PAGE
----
Victims of blitz on Beamish are honoured.
Byline: By Lisa Hutchinson
It was one of the worst nights in the history of the village of Beamish ( when three bombs landed, killing eight people.
Now the names of those who died in the County Durham “Durham county” redirects here. For other uses, see Durham County.
County Durham is a county in north-east England. It can be used to refer to 4 different entities:
Local historian Jack Hair has written a booklet about the night the Germans dropped their bombs on Beamish ( May 1st, 1942, when 25 people were also injured.
The raiders were believed heading for Durham and when they thought they were over the Cathedral they were in fact mostly over open fields and the Derwent Valley.
Three bombs were dropped at Beamish, four at Finchale Priory, three at Grange Colliery Yard, at Carville and four at High Knitsley, at Consett.
Nine-year-old Clive Lawson, the adopted son of MP Jack Lawson John James "Jack" Lawson, 1st Baron Lawson PC (16 October 1881 – 3 August 1965), was a British trade unionist and a Labour politician. A miner and later Member of Parliament in Durham, he served in the governments of Ramsay Macdonald and Clement Attlee. , was among the dead.
Now another Member of Parliament, Kevan Jones Kevan David Jones MP (born 25 April 1964) is a politician in the United Kingdom. He is currently Labour Member of Parliament for the North Durham constituency, which includes the towns of Chester-le-Street and Stanley and was first elected in 2001. , is to unveil the plaque next Saturday, which will list the names of those who died. Great grandad Mr Hair, 65, of Mandela Close, Ox Hill, Stanley, said: "It started off with a chat with a few friends who are also interested in history. We were told about the Beamish bombings and I started looking into it.
"I eventually made a booklet about it and I found out that was Durham City's miracle became Beamish's disaster.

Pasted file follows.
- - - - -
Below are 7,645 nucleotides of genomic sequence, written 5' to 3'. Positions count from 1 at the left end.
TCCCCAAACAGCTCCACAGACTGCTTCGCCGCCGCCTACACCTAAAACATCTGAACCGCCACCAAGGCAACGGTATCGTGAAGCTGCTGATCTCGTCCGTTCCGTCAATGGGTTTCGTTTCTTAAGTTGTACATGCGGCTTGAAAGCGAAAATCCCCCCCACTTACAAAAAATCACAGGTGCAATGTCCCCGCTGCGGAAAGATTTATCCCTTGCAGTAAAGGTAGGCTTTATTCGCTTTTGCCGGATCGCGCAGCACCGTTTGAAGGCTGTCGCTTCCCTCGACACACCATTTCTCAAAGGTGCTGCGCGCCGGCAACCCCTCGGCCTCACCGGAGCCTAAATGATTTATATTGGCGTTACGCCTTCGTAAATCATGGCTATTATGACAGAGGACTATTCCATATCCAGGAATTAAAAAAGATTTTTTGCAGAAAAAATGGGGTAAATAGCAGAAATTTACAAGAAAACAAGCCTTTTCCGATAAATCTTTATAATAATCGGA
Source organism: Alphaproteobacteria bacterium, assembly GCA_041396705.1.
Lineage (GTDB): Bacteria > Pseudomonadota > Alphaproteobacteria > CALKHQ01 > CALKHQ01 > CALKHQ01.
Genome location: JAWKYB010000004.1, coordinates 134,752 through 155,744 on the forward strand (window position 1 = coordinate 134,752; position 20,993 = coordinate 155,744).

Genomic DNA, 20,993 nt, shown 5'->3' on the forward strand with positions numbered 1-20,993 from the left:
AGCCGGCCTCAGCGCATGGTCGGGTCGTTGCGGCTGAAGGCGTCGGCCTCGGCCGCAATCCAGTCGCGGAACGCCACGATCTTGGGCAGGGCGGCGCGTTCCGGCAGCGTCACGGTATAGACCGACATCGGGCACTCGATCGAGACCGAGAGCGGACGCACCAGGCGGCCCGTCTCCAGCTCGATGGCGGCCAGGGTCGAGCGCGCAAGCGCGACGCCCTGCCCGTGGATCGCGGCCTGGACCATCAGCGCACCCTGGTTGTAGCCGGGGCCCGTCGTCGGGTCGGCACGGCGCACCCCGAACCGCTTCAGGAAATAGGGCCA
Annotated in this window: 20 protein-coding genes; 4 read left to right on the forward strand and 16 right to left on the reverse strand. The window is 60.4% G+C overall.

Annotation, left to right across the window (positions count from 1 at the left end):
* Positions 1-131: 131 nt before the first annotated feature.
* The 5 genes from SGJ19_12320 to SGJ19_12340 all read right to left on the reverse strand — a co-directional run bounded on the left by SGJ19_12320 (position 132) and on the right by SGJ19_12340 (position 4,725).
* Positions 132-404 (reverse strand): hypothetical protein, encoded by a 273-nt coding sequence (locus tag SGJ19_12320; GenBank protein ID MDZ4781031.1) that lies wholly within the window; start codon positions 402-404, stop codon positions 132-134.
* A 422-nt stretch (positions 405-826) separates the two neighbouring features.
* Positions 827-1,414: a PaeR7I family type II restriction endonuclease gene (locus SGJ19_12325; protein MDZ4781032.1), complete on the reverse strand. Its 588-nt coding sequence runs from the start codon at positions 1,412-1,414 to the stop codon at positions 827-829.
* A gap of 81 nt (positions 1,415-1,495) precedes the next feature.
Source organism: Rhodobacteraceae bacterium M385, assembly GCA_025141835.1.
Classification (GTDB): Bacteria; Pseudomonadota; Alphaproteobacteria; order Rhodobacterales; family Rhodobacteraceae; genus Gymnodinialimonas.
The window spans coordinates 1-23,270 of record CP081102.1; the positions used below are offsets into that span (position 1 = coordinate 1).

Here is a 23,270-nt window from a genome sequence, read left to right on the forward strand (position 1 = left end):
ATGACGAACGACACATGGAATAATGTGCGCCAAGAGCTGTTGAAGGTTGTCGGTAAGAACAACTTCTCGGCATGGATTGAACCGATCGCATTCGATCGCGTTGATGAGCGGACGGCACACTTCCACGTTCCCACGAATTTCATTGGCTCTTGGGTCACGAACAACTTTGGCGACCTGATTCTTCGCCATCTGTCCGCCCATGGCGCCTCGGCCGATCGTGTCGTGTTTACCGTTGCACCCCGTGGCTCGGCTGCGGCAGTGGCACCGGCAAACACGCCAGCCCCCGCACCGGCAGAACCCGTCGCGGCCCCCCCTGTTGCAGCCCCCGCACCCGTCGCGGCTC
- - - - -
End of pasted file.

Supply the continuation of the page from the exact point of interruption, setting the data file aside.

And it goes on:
"Eight people were killed and approximately 25 injured. Every house in Beamish was damaged in some way.
"There are some survivors still around today to tell the tale. They have very interesting stories to tell and they will be at the unveiling of the plaque.
"Durham Constabulary Durham Constabulary is a Home Office police force with the responsibility of policing the non-metropolitan county of County Durham and the unitary authority of Darlington. The force covers the 10 square miles (26 km²) of the county which has a resident population of 870,000. Police Choir and Band will also be there as there were two police officers killed that night.
"I gave a talk to the South Moor South Moor is a village in County Durham, in England. It is located to the west of Stanley on the northern slope of the Craghead valley. It is a well developed village, yet still semi rural, containing a main street (Park Road) of around twelve shops which survive despite their Local History Group and they have gathered the funds for the plaque that will be unveiled on June 12, in Station Road, at Beamish."
"The plaque will name Special Constables Sam Edgell and Robert Reay, Gwendoline Hannant, Clive Lawson, Irene Seymour, Matilda Seymour, Elizabeth Ann Spence and Sylvia Spence."
Mr Jones, MP for North Durham, said: "I will be dedicating this plaque and there are two very significant reasons why I will be doing the unveiling.
"The first is because it's just after the anniversary of D-Day and the second is because the son of one of my predecessors was killed in the Beamish bombings.
"There are survivors of that night and they have been invited to the unveiling of the plaque. It was a disaster for Beamish, for the civilians who were tackling the war at home."
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